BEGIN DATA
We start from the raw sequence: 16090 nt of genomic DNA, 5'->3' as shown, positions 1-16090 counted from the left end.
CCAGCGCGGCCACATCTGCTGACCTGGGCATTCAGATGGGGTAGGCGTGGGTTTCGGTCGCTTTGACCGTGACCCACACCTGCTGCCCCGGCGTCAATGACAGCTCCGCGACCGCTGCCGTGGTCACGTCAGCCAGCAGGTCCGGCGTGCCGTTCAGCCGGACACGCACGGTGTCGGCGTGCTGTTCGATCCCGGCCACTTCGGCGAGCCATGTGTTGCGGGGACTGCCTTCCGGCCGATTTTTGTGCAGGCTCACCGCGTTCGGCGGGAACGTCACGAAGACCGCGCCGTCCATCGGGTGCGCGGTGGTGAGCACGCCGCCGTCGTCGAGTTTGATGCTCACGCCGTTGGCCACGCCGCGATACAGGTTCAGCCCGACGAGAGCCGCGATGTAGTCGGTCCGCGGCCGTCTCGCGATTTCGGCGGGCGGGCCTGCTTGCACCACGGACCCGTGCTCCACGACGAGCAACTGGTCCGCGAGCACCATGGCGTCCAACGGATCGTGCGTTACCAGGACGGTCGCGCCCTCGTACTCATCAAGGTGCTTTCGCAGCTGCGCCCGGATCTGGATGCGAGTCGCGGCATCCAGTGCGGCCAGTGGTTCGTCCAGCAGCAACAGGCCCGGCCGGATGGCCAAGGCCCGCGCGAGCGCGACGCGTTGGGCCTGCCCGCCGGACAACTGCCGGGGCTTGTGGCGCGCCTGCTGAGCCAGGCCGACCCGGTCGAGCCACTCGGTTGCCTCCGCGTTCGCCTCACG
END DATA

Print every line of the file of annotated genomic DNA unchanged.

We start from the raw sequence: 16090 nt of genomic DNA, 5'->3' as shown, positions 1-16090 counted from the left end.
CCAGCGCGGCCACATCTGCTGACCTGGGCATTCAGATGGGGTAGGCGTGGGTTTCGGTCGCTTTGACCGTGACCCACACCTGCTGCCCCGGCGTCAATGACAGCTCCGCGACCGCTGCCGTGGTCACGTCAGCCAGCAGGTCCGGCGTGCCGTTCAGCCGGACACGCACGGTGTCGGCGTGCTGTTCGATCCCGGCCACTTCGGCGAGCCATGTGTTGCGGGGACTGCCTTCCGGCCGATTTTTGTGCAGGCTCACCGCGTTCGGCGGGAACGTCACGAAGACCGCGCCGTCCATCGGGTGCGCGGTGGTGAGCACGCCGCCGTCGTCGAGTTTGATGCTCACGCCGTTGGCCACGCCGCGATACAGGTTCAGCCCGACGAGAGCCGCGATGTAGTCGGTCCGCGGCCGTCTCGCGATTTCGGCGGGCGGGCCTGCTTGCACCACGGACCCGTGCTCCACGACGAGCAACTGGTCCGCGAGCACCATGGCGTCCAACGGATCGTGCGTTACCAGGACGGTCGCGCCCTCGTACTCATCAAGGTGCTTTCGCAGCTGCGCCCGGATCTGGATGCGAGTCGCGGCATCCAGTGCGGCCAGTGGTTCGTCCAGCAGCAACAGGCCCGGCCGGATGGCCAAGGCCCGCGCGAGCGCGACGCGTTGGGCCTGCCCGCCGGACAACTGCCGGGGCTTGTGGCGCGCCTGCTGAGCCAGGCCGACCCGGTCGAGCCACTCGGTTGCCTCCGCGTTCGCCTCACG